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The following article was written for the "Colorado Water Rights," published by the Colorado Water Congress in Spring 2000. Its author, Frank Jaeger, is District Manager of the Parker Water and Sanitation District. PWSD is a leader in protecting the aquifer and bringing water leaders and experts together to better manage water supplies.

Ciruli Associates provides public policy consulting to the Parker Water District.

Watering the Growth Capital of the USA

News headlines recently proclaimed Douglas County the fastest growing county in America, and Parker one of the fastest growing small towns. It's news the Parker community and its water supplier—Parker Water and Sanitation District—have known for a long time. And it's a challenge that keeps Parker Water planning ahead to meet the needs of its burgeoning region.

Located on the edge of an arid, thirsty metropolitan area, Northern Douglas County is by necessity on the cutting edge of water resource planning. To meet its booming demand, PWSD taps into an extensive underground aquifer system through 15 deep wells, and captures limited surface supplies.

Drawing from non-renewable groundwater supplies raises grave concerns for Parker Water and its customers. Among the region's biggest concerns is the declining water table, which requires drilling additional wells. In a recent mail-back survey of Parker area residents, more than 80 percent agreed that "It is important to protect our groundwater and extend the life of the aquifer."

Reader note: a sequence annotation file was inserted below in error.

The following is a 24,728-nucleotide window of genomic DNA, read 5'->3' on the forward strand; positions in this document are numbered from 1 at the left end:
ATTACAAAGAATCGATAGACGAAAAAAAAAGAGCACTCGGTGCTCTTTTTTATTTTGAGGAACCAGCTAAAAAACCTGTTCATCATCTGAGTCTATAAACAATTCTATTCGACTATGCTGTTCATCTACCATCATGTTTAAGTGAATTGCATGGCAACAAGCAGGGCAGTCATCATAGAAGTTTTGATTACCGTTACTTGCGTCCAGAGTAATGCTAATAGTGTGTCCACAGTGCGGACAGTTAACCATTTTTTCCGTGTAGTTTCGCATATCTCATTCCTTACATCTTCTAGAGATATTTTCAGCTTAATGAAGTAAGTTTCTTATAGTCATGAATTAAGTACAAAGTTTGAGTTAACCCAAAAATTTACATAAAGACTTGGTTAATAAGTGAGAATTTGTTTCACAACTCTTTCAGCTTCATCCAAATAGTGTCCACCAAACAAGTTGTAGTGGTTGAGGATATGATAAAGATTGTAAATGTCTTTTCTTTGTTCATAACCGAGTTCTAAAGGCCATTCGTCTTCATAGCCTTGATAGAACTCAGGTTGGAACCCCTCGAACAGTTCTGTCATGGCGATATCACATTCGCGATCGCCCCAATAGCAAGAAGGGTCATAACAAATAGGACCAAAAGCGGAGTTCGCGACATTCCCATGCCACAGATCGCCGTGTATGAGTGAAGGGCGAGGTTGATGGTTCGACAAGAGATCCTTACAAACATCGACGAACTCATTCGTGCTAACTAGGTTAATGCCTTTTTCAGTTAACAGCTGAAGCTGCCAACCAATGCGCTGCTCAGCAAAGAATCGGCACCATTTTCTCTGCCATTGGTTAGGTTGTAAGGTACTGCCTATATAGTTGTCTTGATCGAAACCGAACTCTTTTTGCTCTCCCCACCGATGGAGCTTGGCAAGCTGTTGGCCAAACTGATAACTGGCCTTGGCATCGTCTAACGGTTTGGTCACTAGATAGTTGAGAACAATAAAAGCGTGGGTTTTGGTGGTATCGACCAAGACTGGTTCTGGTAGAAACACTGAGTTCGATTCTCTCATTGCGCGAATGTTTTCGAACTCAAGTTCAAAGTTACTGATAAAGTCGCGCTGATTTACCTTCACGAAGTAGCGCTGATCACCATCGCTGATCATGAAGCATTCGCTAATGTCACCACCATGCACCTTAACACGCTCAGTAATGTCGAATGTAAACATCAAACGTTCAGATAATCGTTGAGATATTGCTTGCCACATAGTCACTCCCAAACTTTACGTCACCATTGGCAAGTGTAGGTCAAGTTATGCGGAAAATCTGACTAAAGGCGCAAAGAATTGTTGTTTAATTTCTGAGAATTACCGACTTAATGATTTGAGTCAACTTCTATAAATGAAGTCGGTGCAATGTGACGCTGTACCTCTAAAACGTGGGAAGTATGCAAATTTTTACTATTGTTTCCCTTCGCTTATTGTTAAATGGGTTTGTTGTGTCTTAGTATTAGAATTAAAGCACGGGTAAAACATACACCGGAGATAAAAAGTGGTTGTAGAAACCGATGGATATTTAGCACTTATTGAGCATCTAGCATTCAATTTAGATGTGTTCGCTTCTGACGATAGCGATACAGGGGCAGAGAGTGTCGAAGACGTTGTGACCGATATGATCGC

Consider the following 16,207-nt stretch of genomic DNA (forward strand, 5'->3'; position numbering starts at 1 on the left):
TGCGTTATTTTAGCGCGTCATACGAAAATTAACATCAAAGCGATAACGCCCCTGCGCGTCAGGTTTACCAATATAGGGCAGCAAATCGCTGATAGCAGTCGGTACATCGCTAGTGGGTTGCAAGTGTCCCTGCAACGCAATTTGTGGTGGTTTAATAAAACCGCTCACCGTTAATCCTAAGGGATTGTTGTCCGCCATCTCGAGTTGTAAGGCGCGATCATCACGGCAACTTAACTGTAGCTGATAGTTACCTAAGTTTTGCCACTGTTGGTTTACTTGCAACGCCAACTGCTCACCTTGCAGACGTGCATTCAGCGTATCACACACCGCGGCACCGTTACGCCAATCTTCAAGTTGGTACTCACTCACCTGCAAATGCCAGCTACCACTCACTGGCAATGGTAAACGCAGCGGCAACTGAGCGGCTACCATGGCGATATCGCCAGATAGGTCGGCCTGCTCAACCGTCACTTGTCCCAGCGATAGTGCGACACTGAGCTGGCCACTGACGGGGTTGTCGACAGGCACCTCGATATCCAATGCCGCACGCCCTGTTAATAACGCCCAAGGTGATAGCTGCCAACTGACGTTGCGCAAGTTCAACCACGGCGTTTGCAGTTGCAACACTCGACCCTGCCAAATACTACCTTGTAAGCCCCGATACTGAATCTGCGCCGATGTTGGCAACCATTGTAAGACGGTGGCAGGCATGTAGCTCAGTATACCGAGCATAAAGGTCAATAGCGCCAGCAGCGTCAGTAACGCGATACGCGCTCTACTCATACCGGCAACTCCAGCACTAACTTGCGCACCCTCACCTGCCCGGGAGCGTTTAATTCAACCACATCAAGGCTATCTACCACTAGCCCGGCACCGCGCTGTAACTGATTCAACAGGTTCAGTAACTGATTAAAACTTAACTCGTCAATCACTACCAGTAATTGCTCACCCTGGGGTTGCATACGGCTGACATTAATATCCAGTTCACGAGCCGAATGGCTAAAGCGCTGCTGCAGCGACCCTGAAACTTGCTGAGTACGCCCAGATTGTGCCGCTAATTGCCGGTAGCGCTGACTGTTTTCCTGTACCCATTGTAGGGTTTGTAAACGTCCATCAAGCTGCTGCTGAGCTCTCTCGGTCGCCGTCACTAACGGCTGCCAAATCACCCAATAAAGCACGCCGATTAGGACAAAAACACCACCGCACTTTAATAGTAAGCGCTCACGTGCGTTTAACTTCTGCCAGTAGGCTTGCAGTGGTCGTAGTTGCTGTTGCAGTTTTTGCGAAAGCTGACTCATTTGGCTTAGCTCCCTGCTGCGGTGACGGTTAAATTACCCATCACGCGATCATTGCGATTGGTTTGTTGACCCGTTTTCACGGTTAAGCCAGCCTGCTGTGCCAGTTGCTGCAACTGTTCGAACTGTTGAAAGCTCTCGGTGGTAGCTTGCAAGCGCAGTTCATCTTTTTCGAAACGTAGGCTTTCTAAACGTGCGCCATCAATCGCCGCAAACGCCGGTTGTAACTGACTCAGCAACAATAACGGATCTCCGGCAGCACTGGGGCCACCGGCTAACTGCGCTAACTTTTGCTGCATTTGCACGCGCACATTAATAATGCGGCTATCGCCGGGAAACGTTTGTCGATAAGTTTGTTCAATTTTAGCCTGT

Like many of Colorado's large water agencies, PWSD has taken numerous steps to manage limited resources. Its advanced sanitation treatment and reuse program provides more than a third of the system's water supply, and the program leads to more water being returned to Cherry Creek than is withdrawn. Overall, water consumption in the Parker district has been reduced by 39 percent through vigorous conservation pricing and metering programs, and more simple measures such as xeriscape education and free, low-flow shower heads for customers.

New Reservoir Plans for Future
Parker Water is planning for its future with $80 million in new capital projects over the next five years. The most significant is the proposed 16,000 acre-foot Rueter-Hess Reservoir, to be located about three miles southeast of Parker. Rueter Hess Reservoir is a water management tool that will better serve residents and businesses during the summer peak season and will protect against shortage in a drought. As former U.S. Sen. Hank Brown said at a recent water conference on the dangers of drought: "Carrying water over from a plentiful year to a drought year in enlarged or new reservoirs ultimately may be the best and cheapest insurance policy any consumer could have." The reservoir employs the lessons of Two Forks and the technique of conjunctive use facilities, which produce more reliable supplies of local water.